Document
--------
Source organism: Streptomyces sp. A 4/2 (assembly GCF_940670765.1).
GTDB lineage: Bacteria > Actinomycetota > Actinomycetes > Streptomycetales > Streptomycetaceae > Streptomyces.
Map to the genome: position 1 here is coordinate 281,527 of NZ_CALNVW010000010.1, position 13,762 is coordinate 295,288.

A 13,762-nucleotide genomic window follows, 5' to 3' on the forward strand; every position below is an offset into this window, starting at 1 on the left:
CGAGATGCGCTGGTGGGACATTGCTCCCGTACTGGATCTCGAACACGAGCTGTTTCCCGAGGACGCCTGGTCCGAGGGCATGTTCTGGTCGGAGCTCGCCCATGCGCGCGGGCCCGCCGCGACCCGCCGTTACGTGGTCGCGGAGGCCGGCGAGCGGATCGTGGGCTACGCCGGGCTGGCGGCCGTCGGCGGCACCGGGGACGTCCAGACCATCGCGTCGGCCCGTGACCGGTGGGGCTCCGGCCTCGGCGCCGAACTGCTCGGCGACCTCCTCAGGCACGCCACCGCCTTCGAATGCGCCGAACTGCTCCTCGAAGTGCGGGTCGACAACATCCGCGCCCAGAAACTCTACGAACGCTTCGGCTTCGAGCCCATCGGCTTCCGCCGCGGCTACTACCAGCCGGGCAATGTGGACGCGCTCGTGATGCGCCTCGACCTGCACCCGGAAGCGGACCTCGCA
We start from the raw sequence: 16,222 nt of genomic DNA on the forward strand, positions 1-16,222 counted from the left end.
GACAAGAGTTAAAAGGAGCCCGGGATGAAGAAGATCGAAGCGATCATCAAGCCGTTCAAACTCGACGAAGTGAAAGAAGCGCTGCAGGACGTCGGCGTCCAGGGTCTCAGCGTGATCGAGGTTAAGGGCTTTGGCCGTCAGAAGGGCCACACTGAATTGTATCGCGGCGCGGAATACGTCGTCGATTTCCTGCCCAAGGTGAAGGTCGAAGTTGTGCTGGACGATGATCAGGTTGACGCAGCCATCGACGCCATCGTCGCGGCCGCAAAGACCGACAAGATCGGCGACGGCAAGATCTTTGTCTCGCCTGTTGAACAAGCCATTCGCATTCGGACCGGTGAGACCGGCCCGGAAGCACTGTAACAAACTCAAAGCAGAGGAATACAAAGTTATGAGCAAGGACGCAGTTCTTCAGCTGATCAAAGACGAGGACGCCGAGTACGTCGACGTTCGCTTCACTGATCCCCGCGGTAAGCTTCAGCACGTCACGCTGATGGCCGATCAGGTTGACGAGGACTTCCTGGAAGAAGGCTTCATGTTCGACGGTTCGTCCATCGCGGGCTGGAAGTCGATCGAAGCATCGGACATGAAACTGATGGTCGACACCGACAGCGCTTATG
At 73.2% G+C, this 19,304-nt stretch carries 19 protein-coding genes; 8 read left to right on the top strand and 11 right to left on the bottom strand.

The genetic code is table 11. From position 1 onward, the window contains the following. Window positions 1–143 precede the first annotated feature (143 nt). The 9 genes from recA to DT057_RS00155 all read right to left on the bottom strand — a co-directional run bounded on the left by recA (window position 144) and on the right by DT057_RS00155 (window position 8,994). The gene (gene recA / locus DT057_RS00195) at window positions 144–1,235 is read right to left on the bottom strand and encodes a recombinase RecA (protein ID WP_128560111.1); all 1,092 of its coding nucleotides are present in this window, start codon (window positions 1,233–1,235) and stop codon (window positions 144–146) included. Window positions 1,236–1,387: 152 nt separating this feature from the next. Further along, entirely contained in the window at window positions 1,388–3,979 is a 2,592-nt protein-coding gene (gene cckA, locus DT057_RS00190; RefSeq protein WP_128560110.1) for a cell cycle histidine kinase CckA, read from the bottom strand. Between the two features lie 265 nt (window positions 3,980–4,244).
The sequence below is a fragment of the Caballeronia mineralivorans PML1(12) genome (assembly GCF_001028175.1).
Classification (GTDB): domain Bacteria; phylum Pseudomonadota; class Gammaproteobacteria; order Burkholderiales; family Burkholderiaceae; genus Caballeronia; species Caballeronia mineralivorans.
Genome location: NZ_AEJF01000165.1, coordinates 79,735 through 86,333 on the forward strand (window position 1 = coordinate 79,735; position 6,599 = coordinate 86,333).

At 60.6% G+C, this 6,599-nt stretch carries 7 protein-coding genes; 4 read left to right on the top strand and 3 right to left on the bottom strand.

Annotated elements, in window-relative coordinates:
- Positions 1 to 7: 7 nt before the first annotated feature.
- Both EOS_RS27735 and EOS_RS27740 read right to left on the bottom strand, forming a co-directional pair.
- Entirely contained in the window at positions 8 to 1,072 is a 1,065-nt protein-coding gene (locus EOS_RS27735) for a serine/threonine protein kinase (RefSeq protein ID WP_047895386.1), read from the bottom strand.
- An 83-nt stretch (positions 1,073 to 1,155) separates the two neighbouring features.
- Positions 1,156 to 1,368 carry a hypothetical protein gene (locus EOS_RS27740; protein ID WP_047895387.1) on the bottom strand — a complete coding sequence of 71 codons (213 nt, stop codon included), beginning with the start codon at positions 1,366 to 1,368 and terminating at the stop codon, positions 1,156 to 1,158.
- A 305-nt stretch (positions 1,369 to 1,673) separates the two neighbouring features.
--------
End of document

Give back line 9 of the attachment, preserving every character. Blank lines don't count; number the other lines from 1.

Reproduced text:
The genetic code is table 11. From position 1 onward, the window contains the following. Window positions 1–143 precede the first annotated feature (143 nt). The 9 genes from recA to DT057_RS00155 all read right to left on the bottom strand — a co-directional run bounded on the left by recA (window position 144) and on the right by DT057_RS00155 (window position 8,994). The gene (gene recA / locus DT057_RS00195) at window positions 144–1,235 is read right to left on the bottom strand and encodes a recombinase RecA (protein ID WP_128560111.1); all 1,092 of its coding nucleotides are present in this window, start codon (window positions 1,233–1,235) and stop codon (window positions 144–146) included. Window positions 1,236–1,387: 152 nt separating this feature from the next. Further along, entirely contained in the window at window positions 1,388–3,979 is a 2,592-nt protein-coding gene (gene cckA, locus DT057_RS00190; RefSeq protein WP_128560110.1) for a cell cycle histidine kinase CckA, read from the bottom strand. Between the two features lie 265 nt (window positions 3,980–4,244).